Rebecca Twigg's rèsumè is enough to turn the average overachiever green with envy. She was a state-champion cyclist in her first year of racing, 1977; a college freshman at 14; a national time-trial champion at 16; and an Olympic silver medalist at 21. Things, big things, seem to have come easily to her.
But things are seldom what they seem. Yes, the 30-year-old Twigg won her fifth world championship in the 3,000-meter pursuit in August in Norway, breaking the world record in doing so. True, she was the bronze medalist in that event at the Barcelona Olympics. O.K., she's being paid well for riding a bike; she's blonde; she's pretty; and she has a great boyfriend who also happens to be a world-class cyclist, '92 Olympian J-Me Carney. Nonetheless, the road zooming by under her wheels has had some potholes.
Since her early days, when she raced on borrowed bikes in Seattle, where she grew up, Twigg has preferred the flat-out style of riding that track events demand to road racing, which is more tactical. "I really like the intensity," says Twigg of track racing. "There's no coasting." In 1984 she won four medals at the track nationals, but the only women's cycling event at the '84 Olympics was a road race, so Twigg went after that gold with everything she had.
Though she finished second to teammate Connie Carpenter-Phinney by less than a foot in the 50-mile race, Twigg's silver medal was tainted by allegations by Richard Ben Cramer in Rolling Stone that she and other U.S. cyclists had engaged in blood boosting, the practice of storing and later injecting one's own blood to improve performance. Though the procedure was not illegal then, blood boosting was very controversial.
November 29, 1993
At the time, Twigg tried to avoid the issue though she now admits—and regrets—that she had, indeed, used the process before the Olympics. She is quick to add that the pre-Olympic incident was not part of any Eastern European-style long-term training plan. "Some of the coaching staff decided at the last minute that we had to do it," Twigg says. "It was just a matter of them saying, 'This is what we need to do to help the team win.' "
One month after the L.A. Games, Twigg showed that she could beat the world's best with natural muscle and no added corpuscles. At the world championships that year in Barcelona, she won her second 3,000-meter pursuit title and set a world record in a qualifying heat. There was talk that her event would be added to the Olympic slate, and an SI article at the time, said "If that's the case, Twigg will hang around until at least 1988."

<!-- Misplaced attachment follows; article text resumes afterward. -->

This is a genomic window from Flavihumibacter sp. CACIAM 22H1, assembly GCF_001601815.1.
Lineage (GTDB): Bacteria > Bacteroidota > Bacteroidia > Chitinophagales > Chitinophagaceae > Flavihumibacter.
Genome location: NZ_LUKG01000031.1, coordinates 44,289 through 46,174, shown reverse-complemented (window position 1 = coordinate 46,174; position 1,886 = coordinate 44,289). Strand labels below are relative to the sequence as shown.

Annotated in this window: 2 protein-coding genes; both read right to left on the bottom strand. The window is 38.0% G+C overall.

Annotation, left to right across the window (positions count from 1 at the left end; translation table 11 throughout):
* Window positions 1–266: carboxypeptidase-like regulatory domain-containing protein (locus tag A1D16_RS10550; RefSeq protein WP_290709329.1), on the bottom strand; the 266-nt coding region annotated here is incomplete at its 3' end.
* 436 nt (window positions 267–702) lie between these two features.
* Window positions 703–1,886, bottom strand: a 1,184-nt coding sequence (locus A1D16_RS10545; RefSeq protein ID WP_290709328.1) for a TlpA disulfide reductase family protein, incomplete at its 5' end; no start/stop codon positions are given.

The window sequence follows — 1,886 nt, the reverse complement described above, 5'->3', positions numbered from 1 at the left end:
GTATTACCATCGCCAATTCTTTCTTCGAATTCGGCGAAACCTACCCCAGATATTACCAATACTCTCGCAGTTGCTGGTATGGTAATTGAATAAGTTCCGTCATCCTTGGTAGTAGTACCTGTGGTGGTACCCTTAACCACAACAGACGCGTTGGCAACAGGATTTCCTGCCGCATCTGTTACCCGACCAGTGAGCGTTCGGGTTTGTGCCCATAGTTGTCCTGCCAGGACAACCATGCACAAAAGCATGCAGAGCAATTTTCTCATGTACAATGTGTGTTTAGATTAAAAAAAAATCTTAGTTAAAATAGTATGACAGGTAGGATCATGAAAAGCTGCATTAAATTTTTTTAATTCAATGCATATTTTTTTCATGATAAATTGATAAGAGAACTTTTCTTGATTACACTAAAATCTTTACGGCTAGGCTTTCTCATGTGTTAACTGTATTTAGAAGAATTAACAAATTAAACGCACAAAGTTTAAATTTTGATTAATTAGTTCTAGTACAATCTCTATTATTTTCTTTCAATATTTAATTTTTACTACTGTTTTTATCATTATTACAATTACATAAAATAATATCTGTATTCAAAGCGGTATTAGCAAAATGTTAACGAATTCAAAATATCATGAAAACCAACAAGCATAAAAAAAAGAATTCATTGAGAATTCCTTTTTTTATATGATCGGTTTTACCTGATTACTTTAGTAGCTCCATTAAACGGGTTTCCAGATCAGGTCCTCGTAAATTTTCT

But shortly after crashing during a training session in '87, Twigg quit riding. Her back wheel apparently had not been properly tightened by a manager, and Twigg was lucky to end up with no more than a mild concussion and a broken thumb. With a mortgage to pay, she entered Coleman College, near her home in San Diego, and added a degree in computer science to her B.S. in biology from the University of Washington. The best female cyclist in the country went to work as a computer programmer.
"It was a relief not to have to get up and train regardless of the weather," she says. "But I missed being very good at something and seeing results." When the women's pursuit was finally added to the '92 Olympics, she says, "I couldn't let it goon without me."
Late in '91 she received a training grant from John Downing, a sponsor of the Women's Sports Foundation, and began to work out seriously. In June of last year she won the 3,000-meter pursuit at the Olympic trials, earning a spot on the U.S. team and setting a national record. In Barcelona, Twigg won the bronze medal, one of only two medals that U.S. cyclists received in Spain.
This year, with the backing of a full-fledged sponsor, Twigg has continued to improve. Riding for Shaklee, a vitamin and nutrition-supplement company, she won two national titles at the road championships in Dublin, Ohio, last June. Twigg now has 13 senior national titles to go along with her four junior titles. "It was hard doing it on my own," she says. "Being with a team is very helpful—not just financially; it gives racing more meaning. I'm not doing it just for myself."